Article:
Miles Brown Kitts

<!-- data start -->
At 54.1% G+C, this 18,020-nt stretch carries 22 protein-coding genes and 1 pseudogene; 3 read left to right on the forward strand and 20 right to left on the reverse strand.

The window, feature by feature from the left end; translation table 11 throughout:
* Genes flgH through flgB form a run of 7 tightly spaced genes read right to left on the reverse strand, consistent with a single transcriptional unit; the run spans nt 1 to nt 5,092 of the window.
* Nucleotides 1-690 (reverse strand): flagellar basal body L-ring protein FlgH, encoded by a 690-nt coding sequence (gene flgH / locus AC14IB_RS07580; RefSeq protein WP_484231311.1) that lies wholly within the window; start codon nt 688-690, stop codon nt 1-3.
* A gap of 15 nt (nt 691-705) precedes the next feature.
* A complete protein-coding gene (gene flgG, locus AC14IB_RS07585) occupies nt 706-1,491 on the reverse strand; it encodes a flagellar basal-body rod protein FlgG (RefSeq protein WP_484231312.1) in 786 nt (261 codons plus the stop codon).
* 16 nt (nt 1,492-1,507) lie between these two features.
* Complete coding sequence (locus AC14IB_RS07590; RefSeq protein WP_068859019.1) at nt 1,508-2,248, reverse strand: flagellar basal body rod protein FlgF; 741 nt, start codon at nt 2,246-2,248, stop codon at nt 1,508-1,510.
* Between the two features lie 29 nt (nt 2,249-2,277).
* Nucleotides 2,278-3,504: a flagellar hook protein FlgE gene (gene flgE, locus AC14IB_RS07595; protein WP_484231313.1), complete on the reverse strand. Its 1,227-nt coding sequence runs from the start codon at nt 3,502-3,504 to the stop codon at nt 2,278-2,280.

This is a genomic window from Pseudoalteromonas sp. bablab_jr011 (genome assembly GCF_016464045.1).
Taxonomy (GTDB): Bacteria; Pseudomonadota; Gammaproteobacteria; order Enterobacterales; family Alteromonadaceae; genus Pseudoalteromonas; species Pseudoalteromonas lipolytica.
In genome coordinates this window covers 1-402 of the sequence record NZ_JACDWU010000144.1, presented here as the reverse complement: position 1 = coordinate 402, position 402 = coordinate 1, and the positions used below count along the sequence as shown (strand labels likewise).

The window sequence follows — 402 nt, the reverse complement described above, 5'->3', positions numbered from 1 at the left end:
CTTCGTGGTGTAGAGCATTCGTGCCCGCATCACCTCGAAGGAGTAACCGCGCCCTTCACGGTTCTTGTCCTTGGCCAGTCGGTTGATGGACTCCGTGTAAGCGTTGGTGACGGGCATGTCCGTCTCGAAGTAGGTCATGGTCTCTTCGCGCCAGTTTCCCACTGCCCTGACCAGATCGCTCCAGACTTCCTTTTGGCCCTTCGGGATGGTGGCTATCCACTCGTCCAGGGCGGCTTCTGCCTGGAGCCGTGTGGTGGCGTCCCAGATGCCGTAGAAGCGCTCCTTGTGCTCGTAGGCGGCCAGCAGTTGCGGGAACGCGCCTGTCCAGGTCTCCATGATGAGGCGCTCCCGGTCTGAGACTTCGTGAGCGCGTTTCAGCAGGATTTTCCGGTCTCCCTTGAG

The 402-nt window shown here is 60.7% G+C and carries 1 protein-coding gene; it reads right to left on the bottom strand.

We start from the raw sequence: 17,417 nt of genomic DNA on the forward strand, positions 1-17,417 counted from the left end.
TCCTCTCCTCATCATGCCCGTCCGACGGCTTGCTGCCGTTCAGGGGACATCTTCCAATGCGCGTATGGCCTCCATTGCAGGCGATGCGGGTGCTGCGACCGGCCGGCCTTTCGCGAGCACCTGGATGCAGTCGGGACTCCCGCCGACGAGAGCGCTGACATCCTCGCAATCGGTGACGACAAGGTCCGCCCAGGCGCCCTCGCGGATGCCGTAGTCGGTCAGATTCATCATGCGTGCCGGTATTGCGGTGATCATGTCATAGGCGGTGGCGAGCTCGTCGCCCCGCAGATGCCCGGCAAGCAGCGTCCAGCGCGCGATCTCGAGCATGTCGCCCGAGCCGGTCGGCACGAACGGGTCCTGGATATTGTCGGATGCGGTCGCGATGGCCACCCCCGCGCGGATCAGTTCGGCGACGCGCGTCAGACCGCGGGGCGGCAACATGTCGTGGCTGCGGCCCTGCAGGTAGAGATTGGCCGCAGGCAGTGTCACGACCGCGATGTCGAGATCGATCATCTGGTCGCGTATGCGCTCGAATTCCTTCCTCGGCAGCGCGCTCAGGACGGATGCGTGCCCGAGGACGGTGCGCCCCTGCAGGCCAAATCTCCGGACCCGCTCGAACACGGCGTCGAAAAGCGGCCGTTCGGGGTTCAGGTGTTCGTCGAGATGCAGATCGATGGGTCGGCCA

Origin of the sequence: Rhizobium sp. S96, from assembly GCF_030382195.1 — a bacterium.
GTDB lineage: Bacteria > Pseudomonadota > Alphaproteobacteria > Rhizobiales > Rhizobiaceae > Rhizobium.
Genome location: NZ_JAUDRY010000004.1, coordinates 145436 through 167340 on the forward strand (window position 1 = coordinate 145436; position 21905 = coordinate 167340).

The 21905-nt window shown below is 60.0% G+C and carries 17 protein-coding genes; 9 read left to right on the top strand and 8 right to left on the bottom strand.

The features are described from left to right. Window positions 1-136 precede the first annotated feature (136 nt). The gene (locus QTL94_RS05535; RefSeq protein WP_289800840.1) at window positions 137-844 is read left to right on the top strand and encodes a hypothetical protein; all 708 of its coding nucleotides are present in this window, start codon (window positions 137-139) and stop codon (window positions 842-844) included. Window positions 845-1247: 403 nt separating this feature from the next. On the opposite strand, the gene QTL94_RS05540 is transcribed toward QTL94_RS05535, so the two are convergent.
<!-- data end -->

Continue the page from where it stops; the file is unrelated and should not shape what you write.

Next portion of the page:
Born on April 24, 1880, Summit Township, Erie County, Miles Brown Kitts was the son of Debian and Elnora Kitts; he attended public schools; the Waterford Academy; and graduated from Edinboro State Normal School, 1902. Kitts taught at Erie’s Glenwood School, studied law, and was admitted to the bar in 1907. He served in the state House of Representatives, 1913 to 1916, and was elected Mayor of Erie, February 1916, serving through 1920 – remarkably seizing victory as a Republican selected by the local Democratic Committee, while his opponent ran on the Republican ticket as a Democrat. As mayor, Miles constructed the “Mill Creek Tube” (a major flood control project in Erie); initiated the construction of the Perry Monument; and revamped the police department. During Prohibition, Mayor Kitts assumed a pro-liquor stance, infuriating a powerful group of Republican reformers, who sought a citywide investigation and a grand jury deliberation over liquor corruption. Kitts avoided indictment, but did not seek reelection in 1924. In 1926, the mayor was elected to the state Senate, filling a vacancy left by Marvin Griswold, decd.; then, reelected to full term, serving in total, 1927-1932. He returned to Erie and practiced law, later becoming president judge of Erie County. The aging Kitts however was removed from the bench by petition citing “mental incapacity.” He died shortly thereafter on May 27, 1947. His wife’s name was Nettie.